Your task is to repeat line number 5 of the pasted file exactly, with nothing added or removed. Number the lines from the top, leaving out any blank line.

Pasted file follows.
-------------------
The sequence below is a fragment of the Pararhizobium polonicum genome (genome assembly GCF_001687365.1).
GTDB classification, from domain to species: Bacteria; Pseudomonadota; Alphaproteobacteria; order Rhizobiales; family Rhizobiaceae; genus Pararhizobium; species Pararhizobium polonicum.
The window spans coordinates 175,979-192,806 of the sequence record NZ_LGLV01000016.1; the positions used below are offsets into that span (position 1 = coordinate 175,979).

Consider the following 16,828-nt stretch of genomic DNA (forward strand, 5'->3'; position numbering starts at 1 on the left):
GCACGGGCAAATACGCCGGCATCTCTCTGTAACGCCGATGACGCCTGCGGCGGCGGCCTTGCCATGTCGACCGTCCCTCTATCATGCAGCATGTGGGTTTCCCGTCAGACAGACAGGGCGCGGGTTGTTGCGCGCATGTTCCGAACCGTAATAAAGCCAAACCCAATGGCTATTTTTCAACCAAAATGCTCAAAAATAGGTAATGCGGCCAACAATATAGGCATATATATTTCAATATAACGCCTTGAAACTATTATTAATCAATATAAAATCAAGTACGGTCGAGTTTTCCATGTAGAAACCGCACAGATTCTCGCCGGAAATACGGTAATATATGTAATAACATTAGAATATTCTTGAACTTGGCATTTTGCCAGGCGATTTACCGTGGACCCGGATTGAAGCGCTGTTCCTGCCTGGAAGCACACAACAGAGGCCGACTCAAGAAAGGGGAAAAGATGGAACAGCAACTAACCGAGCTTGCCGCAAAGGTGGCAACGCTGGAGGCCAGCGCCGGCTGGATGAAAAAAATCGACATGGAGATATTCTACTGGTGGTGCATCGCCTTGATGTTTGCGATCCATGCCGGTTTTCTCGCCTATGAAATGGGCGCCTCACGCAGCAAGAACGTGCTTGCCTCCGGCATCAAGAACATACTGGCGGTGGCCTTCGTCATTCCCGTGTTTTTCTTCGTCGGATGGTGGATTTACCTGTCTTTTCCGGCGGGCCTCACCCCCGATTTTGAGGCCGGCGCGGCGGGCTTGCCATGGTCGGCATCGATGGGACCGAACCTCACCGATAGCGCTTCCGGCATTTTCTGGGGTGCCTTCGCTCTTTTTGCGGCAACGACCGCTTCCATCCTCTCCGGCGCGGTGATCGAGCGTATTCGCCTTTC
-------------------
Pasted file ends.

GCACGGGCAAATACGCCGGCATCTCTCTGTAACGCCGATGACGCCTGCGGCGGCGGCCTTGCCATGTCGACCGTCCCTCTATCATGCAGCATGTGGGTTTCCCGTCAGACAGACAGGGCGCGGGTTGTTGCGCGCATGTTCCGAACCGTAATAAAGCCAAACCCAATGGCTATTTTTCAACCAAAATGCTCAAAAATAGGTAATGCGGCCAACAATATAGGCATATATATTTCAATATAACGCCTTGAAACTATTATTAATCAATATAAAATCAAGTACGGTCGAGTTTTCCATGTAGAAACCGCACAGATTCTCGCCGGAAATACGGTAATATATGTAATAACATTAGAATATTCTTGAACTTGGCATTTTGCCAGGCGATTTACCGTGGACCCGGATTGAAGCGCTGTTCCTGCCTGGAAGCACACAACAGAGGCCGACTCAAGAAAGGGGAAAAGATGGAACAGCAACTAACCGAGCTTGCCGCAAAGGTGGCAACGCTGGAGGCCAGCGCCGGCTGGATGAAAAAAATCGACATGGAGATATTCTACTGGTGGTGCATCGCCTTGATGTTTGCGATCCATGCCGGTTTTCTCGCCTATGAAATGGGCGCCTCACGCAGCAAGAACGTGCTTGCCTCCGGCATCAAGAACATACTGGCGGTGGCCTTCGTCATTCCCGTGTTTTTCTTCGTCGGATGGTGGATTTACCTGTCTTTTCCGGCGGGCCTCACCCCCGATTTTGAGGCCGGCGCGGCGGGCTTGCCATGGTCGGCATCGATGGGACCGAACCTCACCGATAGCGCTTCCGGCATTTTCTGGGGTGCCTTCGCTCTTTTTGCGGCAACGACCGCTTCCATCCTCTCCGGCGCGGTGATCGAGCGTATTCGCCTTTC